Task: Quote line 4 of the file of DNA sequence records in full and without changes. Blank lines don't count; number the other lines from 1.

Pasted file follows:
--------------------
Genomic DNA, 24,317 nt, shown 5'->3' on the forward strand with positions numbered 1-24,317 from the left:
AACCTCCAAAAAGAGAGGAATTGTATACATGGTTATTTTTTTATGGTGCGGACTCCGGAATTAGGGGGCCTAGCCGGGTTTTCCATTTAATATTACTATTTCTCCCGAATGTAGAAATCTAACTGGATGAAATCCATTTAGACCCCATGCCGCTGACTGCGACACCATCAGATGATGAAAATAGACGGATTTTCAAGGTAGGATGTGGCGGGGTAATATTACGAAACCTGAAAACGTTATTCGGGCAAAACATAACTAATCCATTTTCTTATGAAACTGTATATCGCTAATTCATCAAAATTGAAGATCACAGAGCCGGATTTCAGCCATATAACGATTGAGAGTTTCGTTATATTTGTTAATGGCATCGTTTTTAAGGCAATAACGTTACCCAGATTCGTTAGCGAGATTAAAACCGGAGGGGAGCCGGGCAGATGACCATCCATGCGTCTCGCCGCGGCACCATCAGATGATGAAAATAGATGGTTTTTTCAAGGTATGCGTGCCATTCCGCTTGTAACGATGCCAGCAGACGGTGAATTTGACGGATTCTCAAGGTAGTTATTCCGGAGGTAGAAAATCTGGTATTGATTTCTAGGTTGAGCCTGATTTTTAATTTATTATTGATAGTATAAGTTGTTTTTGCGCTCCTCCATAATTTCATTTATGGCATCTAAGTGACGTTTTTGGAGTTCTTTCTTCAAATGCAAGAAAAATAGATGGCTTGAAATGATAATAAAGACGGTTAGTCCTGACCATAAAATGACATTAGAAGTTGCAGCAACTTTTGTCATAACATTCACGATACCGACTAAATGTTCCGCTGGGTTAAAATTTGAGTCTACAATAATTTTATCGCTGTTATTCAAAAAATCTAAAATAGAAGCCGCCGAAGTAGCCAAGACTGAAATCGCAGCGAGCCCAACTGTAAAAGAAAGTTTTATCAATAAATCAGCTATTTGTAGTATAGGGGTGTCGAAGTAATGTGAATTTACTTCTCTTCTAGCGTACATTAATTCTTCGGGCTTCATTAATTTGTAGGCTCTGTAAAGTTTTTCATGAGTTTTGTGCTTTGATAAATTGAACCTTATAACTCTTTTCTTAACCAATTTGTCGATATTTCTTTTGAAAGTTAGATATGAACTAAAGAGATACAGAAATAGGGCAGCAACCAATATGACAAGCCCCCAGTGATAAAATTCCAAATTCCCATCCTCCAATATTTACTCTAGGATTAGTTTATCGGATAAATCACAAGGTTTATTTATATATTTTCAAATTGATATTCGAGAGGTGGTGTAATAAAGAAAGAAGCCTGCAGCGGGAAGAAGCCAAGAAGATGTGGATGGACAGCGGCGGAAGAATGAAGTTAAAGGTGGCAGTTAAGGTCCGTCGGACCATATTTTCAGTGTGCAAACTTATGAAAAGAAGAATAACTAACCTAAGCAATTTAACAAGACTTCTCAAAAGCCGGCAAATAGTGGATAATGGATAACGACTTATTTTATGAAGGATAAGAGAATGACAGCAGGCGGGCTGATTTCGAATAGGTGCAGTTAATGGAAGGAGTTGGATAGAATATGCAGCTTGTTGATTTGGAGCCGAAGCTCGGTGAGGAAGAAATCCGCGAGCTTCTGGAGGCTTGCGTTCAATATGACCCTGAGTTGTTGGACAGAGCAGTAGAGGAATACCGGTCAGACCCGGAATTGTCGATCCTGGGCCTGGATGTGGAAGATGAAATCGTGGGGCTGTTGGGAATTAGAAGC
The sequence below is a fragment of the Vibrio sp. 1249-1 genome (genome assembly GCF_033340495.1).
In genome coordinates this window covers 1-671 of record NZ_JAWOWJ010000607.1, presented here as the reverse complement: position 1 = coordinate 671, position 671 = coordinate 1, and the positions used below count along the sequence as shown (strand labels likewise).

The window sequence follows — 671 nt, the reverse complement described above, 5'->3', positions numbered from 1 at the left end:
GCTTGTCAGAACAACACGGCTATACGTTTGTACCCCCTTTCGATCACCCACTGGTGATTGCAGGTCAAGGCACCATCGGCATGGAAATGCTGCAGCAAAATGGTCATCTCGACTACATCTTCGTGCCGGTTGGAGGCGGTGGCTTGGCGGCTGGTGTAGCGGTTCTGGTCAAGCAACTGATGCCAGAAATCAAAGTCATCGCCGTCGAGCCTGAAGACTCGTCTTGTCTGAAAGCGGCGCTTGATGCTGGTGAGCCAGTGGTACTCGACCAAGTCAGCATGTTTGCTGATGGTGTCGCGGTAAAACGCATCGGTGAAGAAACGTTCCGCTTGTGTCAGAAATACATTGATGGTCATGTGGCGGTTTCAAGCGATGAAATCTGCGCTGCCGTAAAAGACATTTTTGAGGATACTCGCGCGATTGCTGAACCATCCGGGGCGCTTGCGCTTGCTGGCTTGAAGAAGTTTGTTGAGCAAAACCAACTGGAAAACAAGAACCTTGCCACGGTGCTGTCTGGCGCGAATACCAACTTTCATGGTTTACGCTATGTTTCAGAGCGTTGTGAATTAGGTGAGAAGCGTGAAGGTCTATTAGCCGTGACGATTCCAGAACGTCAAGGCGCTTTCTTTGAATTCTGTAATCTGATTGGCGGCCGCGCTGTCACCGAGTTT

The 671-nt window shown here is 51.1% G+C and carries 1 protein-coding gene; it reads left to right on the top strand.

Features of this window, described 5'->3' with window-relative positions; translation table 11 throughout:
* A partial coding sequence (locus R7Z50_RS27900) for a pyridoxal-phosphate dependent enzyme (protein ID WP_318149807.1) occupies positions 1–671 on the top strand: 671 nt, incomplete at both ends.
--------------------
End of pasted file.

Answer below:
In genome coordinates this window covers 1-671 of record NZ_JAWOWJ010000607.1, presented here as the reverse complement: position 1 = coordinate 671, position 671 = coordinate 1, and the positions used below count along the sequence as shown (strand labels likewise).